I would also like to eliminate a possible risk area. Of all these, it should not be concluded that emotional intelligence is a trivial factor. Emotional intelligence is a very important and decisive factor in job performance. In particular, the level of destruction created by people with low levels of emotional intelligence can be very high. We see this clearly in the Assessment Center projects we conduct. The influence of these people on their large areas, including other people, has a great effect. These impacts also pose a significant threat to the workplaces and wellbeing of the workforce as well as the work performance and efficiency of the units and organizations. It is argued that emotional intelligence is the most important factor to leave behind cognitive intelligence for business performance and that this view is supported by research. It is emphasized that the diversification of the evaluation tools is the healthiest method when all of the above studies are detailed. So actually; it is the most appropriate and recommended approach to measure the combination of factors in which emotional intelligence and cognitive intelligence are involved. In order to do so, we have included our Assessment Center in all of these practices; we construct a structure that will include Reasoning Tests, Personality Inventories, Business Simulation Exercises and Competency Based Interviews.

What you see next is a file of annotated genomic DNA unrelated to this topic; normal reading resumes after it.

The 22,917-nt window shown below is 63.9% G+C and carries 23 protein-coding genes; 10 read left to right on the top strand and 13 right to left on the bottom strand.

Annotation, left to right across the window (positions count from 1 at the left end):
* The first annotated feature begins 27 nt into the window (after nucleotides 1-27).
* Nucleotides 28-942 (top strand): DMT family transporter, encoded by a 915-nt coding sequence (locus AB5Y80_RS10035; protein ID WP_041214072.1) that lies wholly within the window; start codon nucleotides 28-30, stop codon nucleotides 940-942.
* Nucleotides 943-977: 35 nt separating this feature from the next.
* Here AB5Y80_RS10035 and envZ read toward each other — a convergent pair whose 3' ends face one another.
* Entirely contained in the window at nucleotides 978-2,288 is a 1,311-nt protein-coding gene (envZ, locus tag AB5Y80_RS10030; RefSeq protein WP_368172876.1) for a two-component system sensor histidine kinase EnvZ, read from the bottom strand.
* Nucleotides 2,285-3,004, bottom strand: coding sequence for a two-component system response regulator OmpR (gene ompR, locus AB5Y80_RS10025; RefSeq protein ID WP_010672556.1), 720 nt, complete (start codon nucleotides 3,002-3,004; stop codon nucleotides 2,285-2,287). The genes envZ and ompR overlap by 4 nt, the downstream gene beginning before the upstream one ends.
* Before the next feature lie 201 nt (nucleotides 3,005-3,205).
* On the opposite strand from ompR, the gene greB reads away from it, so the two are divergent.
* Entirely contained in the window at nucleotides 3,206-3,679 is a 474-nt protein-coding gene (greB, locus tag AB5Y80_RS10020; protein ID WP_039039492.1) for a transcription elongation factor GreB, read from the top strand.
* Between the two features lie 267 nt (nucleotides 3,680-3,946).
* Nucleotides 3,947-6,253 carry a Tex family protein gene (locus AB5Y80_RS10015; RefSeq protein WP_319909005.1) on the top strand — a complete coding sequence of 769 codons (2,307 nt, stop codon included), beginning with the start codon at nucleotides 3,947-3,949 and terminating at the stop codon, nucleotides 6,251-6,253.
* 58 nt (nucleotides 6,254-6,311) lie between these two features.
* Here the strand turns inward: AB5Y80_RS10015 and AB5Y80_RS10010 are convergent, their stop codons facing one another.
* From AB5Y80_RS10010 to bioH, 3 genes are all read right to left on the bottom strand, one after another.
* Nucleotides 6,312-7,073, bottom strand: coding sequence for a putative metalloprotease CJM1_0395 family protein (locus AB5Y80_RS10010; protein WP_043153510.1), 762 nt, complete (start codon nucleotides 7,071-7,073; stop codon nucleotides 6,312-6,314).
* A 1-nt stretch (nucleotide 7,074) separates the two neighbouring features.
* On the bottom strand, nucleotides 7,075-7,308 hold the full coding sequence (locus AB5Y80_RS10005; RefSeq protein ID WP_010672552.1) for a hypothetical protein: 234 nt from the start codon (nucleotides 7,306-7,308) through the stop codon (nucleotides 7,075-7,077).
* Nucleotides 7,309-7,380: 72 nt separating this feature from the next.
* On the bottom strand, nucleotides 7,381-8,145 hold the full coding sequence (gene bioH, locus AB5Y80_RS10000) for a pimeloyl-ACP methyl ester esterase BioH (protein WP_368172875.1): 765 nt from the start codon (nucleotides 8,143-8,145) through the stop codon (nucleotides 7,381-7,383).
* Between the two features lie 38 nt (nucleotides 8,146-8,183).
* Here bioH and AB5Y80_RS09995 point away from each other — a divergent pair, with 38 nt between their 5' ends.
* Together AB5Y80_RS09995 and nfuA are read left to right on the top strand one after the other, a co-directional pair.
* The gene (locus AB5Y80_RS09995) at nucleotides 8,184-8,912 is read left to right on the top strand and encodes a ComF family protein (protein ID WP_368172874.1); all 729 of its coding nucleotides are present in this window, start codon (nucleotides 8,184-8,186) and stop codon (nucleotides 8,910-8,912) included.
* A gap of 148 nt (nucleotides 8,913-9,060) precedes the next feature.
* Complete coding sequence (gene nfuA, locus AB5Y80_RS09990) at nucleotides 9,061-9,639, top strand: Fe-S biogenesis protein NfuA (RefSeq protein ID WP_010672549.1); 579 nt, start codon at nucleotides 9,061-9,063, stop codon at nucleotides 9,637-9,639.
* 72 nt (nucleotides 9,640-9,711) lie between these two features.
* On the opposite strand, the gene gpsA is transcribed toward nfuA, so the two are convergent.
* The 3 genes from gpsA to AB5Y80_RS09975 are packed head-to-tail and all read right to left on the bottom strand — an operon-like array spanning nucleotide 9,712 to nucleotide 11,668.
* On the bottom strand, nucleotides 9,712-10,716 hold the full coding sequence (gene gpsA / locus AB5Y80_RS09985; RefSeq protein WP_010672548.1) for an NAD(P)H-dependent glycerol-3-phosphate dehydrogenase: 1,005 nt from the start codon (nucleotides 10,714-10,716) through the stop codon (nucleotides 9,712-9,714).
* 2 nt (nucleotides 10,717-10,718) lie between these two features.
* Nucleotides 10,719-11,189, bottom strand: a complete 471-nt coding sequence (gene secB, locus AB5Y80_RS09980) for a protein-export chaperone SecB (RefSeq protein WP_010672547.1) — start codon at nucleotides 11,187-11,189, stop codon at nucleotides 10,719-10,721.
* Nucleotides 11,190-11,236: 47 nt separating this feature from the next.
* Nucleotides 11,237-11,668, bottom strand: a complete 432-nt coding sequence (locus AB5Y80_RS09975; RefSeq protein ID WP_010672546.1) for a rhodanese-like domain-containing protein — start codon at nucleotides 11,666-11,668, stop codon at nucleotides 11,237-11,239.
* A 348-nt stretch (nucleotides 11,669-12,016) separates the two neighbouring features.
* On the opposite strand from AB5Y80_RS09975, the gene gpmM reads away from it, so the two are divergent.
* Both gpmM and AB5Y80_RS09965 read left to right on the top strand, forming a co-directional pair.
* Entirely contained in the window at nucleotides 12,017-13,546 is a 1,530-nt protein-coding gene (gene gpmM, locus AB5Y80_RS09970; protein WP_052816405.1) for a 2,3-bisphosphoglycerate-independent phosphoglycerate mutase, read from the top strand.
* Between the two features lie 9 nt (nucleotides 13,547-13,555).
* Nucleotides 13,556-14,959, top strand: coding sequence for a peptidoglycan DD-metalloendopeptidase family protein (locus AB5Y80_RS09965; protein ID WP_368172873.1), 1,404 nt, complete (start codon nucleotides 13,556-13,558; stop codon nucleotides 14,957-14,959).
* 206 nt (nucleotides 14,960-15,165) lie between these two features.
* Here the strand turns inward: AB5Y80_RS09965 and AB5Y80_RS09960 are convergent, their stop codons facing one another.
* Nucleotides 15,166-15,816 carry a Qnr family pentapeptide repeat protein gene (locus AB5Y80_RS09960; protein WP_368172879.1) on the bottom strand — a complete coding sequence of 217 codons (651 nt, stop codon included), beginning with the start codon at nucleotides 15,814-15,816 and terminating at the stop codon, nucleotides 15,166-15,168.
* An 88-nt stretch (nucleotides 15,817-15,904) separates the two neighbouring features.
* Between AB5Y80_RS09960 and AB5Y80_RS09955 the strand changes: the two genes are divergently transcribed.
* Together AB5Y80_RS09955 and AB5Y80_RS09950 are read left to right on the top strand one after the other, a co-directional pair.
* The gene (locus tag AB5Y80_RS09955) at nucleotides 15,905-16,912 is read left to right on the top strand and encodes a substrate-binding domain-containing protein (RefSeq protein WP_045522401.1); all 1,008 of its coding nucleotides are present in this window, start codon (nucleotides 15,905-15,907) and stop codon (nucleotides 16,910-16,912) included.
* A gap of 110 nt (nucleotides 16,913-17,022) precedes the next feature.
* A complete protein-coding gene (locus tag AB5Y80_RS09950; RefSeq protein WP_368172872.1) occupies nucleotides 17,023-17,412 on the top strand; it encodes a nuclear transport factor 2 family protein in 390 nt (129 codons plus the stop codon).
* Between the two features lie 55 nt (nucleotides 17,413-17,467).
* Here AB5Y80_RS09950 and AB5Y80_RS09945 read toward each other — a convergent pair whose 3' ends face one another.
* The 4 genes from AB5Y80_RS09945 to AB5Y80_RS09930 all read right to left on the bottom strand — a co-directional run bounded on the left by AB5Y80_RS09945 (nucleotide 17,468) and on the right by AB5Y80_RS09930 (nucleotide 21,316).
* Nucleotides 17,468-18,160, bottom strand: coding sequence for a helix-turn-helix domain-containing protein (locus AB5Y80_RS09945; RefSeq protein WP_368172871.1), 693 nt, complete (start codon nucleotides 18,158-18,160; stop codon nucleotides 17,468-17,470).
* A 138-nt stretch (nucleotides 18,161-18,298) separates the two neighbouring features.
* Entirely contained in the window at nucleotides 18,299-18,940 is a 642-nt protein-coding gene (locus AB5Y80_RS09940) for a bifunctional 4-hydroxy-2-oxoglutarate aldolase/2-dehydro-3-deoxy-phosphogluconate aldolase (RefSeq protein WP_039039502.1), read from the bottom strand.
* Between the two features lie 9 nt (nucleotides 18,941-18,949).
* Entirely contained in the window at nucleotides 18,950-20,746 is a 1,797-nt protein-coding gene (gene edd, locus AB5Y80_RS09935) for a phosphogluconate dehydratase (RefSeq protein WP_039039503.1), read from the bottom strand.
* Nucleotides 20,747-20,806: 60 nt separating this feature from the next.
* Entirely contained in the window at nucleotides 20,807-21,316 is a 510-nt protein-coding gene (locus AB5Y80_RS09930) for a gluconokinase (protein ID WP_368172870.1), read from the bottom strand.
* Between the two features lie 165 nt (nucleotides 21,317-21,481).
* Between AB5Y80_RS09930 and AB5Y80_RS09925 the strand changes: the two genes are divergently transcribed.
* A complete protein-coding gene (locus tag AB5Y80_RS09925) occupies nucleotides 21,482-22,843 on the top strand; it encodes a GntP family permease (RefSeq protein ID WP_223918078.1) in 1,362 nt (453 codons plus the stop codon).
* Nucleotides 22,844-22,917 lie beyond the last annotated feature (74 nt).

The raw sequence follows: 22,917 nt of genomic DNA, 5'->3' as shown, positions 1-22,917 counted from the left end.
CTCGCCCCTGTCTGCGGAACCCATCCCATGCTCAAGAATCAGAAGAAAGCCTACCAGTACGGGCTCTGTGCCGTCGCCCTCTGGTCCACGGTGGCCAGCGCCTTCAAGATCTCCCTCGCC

On the other hand, emotional intelligence, as Mr. Karamercan pointed out very accurately, is a more difficult variable to measure. It’s not impossible, but it’s harder. It is measured by self-assessment tools, predominantly personality inventories, and thus measurements are indirect, at the same time relatively more expensive. In addition, it is possible to improve their skills in the field of emotional intelligence and to enable them to learn to manage these aspects by increasing their awareness.